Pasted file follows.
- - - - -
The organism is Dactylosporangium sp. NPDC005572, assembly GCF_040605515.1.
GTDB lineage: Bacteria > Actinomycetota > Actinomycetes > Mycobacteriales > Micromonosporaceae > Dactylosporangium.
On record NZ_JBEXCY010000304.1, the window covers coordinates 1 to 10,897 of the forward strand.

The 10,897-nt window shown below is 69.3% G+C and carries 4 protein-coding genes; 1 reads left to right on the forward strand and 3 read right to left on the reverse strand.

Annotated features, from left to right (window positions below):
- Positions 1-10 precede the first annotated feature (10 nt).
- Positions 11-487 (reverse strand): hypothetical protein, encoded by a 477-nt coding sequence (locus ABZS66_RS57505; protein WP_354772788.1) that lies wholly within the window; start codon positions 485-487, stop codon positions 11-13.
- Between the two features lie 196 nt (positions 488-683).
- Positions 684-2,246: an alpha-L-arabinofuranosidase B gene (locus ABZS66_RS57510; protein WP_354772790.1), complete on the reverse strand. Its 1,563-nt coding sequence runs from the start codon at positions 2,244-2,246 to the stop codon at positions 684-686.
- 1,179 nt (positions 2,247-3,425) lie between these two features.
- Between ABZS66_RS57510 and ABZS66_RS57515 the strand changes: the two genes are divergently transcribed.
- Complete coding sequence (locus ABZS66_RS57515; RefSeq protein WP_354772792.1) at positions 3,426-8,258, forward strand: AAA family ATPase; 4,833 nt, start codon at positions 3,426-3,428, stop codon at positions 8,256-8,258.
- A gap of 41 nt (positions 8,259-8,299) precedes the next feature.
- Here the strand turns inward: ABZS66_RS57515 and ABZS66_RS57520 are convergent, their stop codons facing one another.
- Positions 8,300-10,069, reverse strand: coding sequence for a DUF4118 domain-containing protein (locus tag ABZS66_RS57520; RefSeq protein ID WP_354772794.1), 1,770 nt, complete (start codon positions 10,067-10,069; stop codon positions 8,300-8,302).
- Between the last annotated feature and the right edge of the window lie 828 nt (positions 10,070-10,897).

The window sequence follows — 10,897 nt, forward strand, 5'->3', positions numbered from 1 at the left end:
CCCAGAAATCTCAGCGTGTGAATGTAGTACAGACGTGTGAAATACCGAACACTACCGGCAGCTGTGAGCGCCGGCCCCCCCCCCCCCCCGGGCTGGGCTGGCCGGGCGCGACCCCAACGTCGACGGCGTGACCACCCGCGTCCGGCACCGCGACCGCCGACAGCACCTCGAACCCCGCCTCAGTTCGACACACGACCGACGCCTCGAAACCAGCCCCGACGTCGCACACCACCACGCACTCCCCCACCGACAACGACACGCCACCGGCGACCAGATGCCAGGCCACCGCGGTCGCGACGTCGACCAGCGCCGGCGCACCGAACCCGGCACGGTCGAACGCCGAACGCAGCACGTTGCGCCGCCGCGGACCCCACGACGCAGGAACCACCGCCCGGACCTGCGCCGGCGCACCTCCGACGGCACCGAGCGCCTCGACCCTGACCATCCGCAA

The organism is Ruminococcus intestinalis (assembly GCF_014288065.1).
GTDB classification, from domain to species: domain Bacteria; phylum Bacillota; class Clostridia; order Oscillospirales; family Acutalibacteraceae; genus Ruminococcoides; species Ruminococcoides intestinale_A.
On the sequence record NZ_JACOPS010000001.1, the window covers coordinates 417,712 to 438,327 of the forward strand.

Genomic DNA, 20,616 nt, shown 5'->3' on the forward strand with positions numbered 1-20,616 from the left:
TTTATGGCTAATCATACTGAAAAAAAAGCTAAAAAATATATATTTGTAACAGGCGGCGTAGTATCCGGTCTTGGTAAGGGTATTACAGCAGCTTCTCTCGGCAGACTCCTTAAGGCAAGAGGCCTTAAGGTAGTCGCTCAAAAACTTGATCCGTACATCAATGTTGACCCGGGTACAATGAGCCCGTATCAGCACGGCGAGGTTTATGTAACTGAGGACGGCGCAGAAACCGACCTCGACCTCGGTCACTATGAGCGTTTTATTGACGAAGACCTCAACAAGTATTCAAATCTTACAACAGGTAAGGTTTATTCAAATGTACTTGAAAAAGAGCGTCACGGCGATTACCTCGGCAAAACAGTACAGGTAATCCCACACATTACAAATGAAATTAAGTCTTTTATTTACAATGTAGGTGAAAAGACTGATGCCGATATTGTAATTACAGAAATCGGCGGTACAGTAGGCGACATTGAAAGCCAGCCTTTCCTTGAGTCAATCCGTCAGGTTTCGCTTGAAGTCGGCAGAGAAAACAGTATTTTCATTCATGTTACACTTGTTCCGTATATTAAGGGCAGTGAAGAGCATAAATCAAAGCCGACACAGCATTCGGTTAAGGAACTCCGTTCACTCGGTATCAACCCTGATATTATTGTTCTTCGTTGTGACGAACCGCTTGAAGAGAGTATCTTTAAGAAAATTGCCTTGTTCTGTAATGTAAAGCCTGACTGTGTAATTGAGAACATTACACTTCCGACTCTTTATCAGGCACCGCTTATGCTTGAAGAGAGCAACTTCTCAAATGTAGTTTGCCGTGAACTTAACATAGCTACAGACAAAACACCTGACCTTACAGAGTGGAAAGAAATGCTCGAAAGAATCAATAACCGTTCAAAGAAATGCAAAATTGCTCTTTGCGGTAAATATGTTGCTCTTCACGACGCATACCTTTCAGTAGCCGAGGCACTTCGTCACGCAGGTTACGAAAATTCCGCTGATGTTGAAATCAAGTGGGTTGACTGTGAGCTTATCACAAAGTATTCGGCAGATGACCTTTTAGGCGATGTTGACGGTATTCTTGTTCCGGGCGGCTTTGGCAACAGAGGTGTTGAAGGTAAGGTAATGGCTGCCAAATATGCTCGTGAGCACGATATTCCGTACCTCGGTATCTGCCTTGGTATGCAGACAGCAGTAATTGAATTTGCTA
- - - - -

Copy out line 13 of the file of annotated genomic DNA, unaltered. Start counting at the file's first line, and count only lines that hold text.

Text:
- A gap of 41 nt (positions 8,259-8,299) precedes the next feature.